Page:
People v. Lomeli, 2017 IL App (3d) 150815 (December). Episode 434 (Duration 9:18)
Defendant gets stopped for having a rosary hanging from his rearview mirror.
Defendant gets pulled over for having a rosary dangling from his front mirror.
Officer actually said he saw something hanging that might have been obstructing the driver’s view. The officer did not recall what the object was.
He initiated a traffic stop based off the object suspended in the rearview mirror. Defendants gets arrested for DWLS.
It was a rosary.
The defendant said the rosary was a circle of beads with a single strand necklace at the bottom. He stated that the rosary hung down about halfway between the rearview mirror and the dashboard and was “[a] few centimeters” wide.
The Traffic Code
Section 12-503(c) of the Illinois Vehicle Code (Code) states, in pertinent part,
“No person shall drive a motor vehicle with any objects placed or suspended between the driver and the front windshield *** which materially obstructs the driver’s view.”
See also People v. Dunmire, 2019 IL App (4th) 190316 (December). Episode 717 (Duration 12:41) (The Tinted Window Statute Permits Up To 35% Light Transmittance On Side Windows)
On appeal, the defendant argues that the trial court erred in denying the defendant’s motion to suppress evidence because no reasonably objective officer could have believed the object hanging from the rear view mirror of the car the defendant was driving materially obstructed the driver’s view.
Some Case Law
“A police officer may conduct a brief, investigatory stop of a person where the officer can point to specific and articulable facts which, taken together with rational inferences from those facts, reasonably warrant the intrusion.” People v. Hackett, 2012 IL 111781, ¶ 20 (car stopped for multiple lane deviations was proper).
The officer’s belief that the intrusion is warranted must amount to more than a hunch, but need not rise to the level of suspicion required for probable cause. See People v. Close, 238 Ill. 2d 497, 505 (2010)). But a traffic stop may be justified on something less than probable cause.
A police officer can effect a lawful Terry stop without first considering whether the circumstances he or she observed would satisfy each element of a particular offense.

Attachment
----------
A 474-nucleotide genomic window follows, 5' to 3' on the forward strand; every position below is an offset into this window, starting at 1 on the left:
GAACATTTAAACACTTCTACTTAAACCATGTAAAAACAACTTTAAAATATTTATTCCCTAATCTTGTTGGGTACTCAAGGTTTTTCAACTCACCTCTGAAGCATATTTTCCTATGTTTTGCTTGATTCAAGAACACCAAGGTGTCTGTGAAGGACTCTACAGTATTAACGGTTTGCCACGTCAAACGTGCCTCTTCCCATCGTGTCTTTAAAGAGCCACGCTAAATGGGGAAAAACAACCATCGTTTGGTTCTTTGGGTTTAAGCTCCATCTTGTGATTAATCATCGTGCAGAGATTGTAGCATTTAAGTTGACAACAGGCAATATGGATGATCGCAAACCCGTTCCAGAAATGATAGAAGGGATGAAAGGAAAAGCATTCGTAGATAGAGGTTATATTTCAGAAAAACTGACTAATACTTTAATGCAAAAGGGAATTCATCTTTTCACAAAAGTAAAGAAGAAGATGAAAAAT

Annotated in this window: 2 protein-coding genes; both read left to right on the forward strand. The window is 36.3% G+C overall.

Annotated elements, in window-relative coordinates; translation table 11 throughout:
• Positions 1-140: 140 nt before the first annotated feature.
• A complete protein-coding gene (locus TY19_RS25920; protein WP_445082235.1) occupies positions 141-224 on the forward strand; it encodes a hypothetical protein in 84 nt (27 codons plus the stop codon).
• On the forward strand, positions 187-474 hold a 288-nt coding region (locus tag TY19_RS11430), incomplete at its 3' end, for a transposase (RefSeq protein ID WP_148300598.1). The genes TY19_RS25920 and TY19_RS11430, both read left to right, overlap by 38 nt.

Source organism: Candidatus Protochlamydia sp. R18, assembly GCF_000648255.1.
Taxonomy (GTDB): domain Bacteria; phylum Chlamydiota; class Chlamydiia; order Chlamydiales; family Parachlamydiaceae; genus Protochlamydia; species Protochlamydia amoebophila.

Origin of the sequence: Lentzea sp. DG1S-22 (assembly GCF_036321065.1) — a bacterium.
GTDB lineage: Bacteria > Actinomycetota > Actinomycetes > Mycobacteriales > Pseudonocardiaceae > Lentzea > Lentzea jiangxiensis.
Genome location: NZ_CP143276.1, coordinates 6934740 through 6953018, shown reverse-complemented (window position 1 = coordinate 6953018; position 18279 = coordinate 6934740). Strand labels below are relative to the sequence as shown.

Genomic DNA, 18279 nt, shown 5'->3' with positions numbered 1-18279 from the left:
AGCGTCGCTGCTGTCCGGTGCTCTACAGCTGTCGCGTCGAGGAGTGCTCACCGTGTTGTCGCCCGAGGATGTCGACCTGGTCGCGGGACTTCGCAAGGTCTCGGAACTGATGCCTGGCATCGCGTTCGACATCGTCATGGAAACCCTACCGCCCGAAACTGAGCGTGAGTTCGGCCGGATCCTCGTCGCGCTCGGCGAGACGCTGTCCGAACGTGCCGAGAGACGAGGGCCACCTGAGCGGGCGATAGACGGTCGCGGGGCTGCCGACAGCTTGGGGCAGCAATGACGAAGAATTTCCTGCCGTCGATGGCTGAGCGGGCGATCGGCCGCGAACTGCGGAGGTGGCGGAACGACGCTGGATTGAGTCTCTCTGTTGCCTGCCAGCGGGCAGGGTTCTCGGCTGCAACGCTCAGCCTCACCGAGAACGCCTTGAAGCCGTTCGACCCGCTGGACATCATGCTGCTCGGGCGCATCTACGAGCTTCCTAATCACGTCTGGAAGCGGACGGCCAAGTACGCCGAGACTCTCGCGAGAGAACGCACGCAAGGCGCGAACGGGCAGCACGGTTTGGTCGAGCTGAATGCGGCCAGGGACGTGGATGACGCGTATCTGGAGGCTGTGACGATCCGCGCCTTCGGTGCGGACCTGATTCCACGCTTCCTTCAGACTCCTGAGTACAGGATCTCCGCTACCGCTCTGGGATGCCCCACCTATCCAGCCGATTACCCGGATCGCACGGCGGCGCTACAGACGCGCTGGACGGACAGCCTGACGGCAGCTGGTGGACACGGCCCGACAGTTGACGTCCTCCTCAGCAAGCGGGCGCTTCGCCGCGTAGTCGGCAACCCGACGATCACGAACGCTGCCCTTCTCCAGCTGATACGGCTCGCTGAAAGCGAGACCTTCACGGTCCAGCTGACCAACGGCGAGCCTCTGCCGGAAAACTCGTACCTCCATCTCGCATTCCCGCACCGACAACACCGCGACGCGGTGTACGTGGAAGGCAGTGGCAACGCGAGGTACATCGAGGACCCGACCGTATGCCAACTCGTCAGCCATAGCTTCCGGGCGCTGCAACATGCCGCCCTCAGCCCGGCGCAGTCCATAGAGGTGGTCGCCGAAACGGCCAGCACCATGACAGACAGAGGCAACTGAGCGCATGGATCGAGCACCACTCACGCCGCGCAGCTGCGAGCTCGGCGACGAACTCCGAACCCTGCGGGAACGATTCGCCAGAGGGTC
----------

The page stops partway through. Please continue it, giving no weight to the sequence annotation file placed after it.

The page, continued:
This Is Not Probable Cause
For probable cause and conviction, there must be something more. But an investigatory stop in this situation allows the officer to inquire further into the reason for the stop, either by inquiry of the driver or verification of the condition of the possible obstruction.
The elements of windshield obstruction include a reasonable belief that the defendant had violated each of the following elements of the offense:
(1) that the defendant was driving a vehicle with an object placed or suspended between him and the windshield,
(2) that the object obstructed the driver’s view, and
(3) such obstruction was material.
However, an officer may conduct an investigatory stop with reasonable, articulable suspicion, which is less than probable cause, and “without first determining whether the circumstances he observed would satisfy each element of a particular offense.” People v. Little, 2016 IL App (3d) 130683.
The stop then allows the officer to further investigate “to either confirm or dispel his suspicion” that the offense occurred.
Here, the officer observed an object hanging from the defendant’s rearview mirror that he stated he reasonably believed to be an obstruction.
Based on the evidence, we cannot say that such a decision was against the manifest weight of the evidence. In coming to this conclusion, we note that it is not necessary for us to determine whether the officer reasonably believed the obstruction was material at the time he initiated his investigatory stop.
The answer to that particular question would only be implicated when determining whether the officer had probable cause to cite defendant for a violation of section 12-503(c) of the Code, which is not a question before us on appeal.
The stop in this situation simply allowed the officer to investigate further into the obstruction hanging from the defendant’s rearview mirror.